Herring schools can extend for miles and be deep enough that they cannot be seen from the air. By using acoustics, we can estimate the biomass of these schools. The acoustic estimate is then provided to the age-structure-analysis model to help constrain the model output. The Prince William Sound Science Center has annually conducted surveys of the spawning biomass using hydroacoustic techniques.
Surveys are conducted using a towed hydroacoustic sensor. Schools are located during the day, often by using the presence of whales. The surveys are conducted at night when the school is further off the bottom. The acoustic return, known as echograms, are analyzed to determine the biomass of fish observed.
This project provides the data required to estimate the herring population in Prince William Sound. The observations are provided to all of the other projects for use in their analysis. It is only by collecting the information included in this project that we can determine the status of herring recovery. During the spring of 2020 (24 March - 3 April 2020) we completed acoustic surveys for Pacific herring in Port Gravina, Hawkins Island (Windy Bay and Canoe Pass), Double Bay, Rocky Bay, and Stockdale Harbor. Because of some scheduling complications related to the coronavirus pandemic, our survey occurred a bit earlier than in the past few years. We observed 18,000 tons of herring (Fig. 1) in eastern PWS, but our survey was too early and did not overlap with aggregations observed in bays in northeast Montague Island and in Port Etches on Hinchinbrook Island. As a result, our overall abundance estimate in 2020 is probably a bit low.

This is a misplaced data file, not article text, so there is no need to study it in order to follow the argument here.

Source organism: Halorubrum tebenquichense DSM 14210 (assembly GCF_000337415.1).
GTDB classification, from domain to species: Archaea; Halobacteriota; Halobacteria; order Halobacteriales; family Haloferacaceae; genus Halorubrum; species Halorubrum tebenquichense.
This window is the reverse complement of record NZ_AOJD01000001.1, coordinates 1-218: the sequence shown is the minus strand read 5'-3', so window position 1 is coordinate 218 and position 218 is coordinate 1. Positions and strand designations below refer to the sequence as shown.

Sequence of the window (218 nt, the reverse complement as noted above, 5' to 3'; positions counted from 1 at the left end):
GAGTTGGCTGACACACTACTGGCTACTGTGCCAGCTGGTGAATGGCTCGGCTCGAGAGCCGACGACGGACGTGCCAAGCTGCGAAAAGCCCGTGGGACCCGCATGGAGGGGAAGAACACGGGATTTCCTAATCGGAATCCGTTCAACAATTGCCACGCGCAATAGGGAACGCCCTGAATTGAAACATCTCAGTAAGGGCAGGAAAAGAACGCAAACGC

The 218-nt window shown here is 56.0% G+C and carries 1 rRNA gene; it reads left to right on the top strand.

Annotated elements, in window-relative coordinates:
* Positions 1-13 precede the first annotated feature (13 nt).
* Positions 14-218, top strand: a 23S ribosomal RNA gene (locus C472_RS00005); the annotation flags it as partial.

Figure 1. Time series of acoustic biomass estimates (MT, metric tonnes) of Pacific herring in Prince William Sound. The survey conducted during 2014 did not yield a biomass estimate due to adult herring occupying water too shallow to survey effectively with acoustics.